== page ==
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Extra resources for Body, Space, Expression: The Development of Rudolf Laban's Movement and Dance Concepts
This multifaceted perspective extended as well to professional dance organizations, and prior to the Second World War, Laban devoted some time to administrative duties. He served as a member of the organizing committee of the first German Dance Congress in Magdeburg, sharing responsibilities with Anna Pavlova, Mary Wigman, Dr. 94 At this occasion, he also presided over the newly formed Deutscher Tänzerbund (German Dancer's Confederation) and led sessions on important professional matters such as social security benefits and copyright laws.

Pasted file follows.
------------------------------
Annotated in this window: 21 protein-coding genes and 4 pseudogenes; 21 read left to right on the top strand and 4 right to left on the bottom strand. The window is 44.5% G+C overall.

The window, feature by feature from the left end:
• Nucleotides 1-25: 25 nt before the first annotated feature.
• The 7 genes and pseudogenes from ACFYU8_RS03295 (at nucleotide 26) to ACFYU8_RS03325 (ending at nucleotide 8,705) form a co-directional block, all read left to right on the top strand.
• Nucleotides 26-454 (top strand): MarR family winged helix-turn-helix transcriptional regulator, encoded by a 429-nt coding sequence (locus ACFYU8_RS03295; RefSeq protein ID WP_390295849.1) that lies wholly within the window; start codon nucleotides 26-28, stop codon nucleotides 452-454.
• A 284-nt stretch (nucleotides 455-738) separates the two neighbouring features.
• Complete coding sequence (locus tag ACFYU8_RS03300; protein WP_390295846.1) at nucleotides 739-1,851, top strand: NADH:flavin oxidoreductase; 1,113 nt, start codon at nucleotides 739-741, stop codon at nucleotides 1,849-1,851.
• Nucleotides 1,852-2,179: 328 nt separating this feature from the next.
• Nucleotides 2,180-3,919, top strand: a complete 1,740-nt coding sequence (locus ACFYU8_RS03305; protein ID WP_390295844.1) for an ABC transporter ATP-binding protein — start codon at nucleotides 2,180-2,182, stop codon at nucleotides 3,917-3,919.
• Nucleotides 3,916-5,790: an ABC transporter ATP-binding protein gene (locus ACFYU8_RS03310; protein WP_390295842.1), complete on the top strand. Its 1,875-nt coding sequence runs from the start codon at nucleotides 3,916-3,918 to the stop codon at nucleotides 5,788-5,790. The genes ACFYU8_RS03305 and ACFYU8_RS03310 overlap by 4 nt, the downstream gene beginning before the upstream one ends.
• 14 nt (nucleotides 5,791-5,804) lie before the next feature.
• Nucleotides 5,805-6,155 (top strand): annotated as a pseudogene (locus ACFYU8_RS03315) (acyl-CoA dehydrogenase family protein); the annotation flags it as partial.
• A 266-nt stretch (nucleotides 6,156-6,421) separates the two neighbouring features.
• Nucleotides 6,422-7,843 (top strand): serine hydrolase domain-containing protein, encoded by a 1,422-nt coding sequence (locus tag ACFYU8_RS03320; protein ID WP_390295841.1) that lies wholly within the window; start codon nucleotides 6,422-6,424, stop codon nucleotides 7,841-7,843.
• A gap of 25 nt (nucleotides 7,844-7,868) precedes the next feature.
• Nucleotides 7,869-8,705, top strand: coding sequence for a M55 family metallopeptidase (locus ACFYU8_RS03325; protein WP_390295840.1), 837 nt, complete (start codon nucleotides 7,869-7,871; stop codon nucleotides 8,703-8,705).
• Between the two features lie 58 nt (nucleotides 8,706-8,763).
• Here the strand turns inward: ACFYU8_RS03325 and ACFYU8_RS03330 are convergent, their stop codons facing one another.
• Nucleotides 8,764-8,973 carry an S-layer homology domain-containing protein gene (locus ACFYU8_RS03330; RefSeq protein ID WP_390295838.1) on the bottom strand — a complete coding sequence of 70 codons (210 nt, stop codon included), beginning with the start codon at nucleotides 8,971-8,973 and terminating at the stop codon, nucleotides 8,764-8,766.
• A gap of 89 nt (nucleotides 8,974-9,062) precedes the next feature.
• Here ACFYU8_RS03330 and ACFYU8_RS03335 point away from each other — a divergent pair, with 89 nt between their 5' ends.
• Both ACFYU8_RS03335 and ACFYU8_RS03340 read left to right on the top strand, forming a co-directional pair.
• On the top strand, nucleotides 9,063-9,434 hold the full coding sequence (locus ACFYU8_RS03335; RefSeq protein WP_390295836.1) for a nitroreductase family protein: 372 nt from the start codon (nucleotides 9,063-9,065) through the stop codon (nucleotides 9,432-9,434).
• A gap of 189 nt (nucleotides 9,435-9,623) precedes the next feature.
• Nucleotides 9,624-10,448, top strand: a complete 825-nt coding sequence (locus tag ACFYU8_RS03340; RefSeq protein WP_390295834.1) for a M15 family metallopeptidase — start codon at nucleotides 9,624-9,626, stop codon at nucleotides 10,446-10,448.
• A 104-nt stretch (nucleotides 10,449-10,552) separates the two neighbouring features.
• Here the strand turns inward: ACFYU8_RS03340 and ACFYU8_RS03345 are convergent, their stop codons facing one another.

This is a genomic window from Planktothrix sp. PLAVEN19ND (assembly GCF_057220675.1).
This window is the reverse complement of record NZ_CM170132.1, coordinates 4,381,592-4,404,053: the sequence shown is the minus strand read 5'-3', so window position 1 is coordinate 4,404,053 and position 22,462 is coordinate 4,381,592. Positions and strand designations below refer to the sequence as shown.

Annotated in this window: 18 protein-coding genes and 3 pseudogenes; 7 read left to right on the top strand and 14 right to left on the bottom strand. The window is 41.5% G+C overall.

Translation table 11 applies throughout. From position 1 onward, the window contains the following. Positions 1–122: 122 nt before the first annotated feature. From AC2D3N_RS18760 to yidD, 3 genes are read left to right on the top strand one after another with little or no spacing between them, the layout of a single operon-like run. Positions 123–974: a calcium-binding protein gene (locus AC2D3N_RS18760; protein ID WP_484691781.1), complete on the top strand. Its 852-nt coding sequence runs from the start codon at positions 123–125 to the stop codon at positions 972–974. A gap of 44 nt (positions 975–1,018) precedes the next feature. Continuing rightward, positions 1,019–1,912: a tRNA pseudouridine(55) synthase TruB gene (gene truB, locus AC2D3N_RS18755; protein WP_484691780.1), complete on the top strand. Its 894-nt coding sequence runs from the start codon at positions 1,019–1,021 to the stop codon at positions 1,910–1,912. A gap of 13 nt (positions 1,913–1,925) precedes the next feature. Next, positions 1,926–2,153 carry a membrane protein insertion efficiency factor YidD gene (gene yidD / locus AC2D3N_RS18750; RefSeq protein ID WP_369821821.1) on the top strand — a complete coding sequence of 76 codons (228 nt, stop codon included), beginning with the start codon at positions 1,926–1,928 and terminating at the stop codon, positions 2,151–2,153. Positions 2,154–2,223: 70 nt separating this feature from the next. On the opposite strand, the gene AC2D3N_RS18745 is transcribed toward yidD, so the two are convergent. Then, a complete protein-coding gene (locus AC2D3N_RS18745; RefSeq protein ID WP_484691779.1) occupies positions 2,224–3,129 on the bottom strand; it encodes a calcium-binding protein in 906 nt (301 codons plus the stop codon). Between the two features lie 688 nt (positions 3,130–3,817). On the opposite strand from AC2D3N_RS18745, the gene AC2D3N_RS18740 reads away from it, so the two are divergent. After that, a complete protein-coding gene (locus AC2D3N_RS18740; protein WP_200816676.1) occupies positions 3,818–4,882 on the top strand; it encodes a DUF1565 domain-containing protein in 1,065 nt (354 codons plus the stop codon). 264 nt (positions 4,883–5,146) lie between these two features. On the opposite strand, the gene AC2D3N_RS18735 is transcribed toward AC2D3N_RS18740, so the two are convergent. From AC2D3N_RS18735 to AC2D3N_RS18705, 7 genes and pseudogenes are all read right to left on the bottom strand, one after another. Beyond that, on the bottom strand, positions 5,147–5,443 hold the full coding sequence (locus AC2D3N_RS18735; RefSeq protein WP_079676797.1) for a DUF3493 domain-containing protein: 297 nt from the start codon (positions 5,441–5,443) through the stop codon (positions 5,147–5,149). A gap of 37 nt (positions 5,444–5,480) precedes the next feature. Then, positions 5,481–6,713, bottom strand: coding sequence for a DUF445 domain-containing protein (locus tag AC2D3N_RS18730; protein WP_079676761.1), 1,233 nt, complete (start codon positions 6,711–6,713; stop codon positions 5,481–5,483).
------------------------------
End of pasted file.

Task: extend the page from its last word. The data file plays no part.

Among the first dance books in which Laban is discussed is the second edition of Hans Brandenburg's Der Moderne Tanz (The Modern Dance) published in 1917. Having collaborated with Laban in Munich and Ascona, Brandenburg presents pertinent accounts of the issues of "free dance" and "dance, sound, word" which are particularly valuable since Laban did not write much on these subjects. Within his nine-page discussion, Brandenburg also attempts to delineate Laban's most fundamental movement concepts.
Or they would think that they were continuing Laban's work but were actually only covering a minute section of it. Many even gave evidence of what Laban had already overcome. Schlee also explains that in Laban's theoretical work, he allowed caution to govern: only a little was published. But this "little" peaked in a master achievement — the new dance notation which would in itself be sufficiently significant to give the content to a whole life. Schlee noted, however, that the publication of the new and complex theory of movement harmony was still outstanding.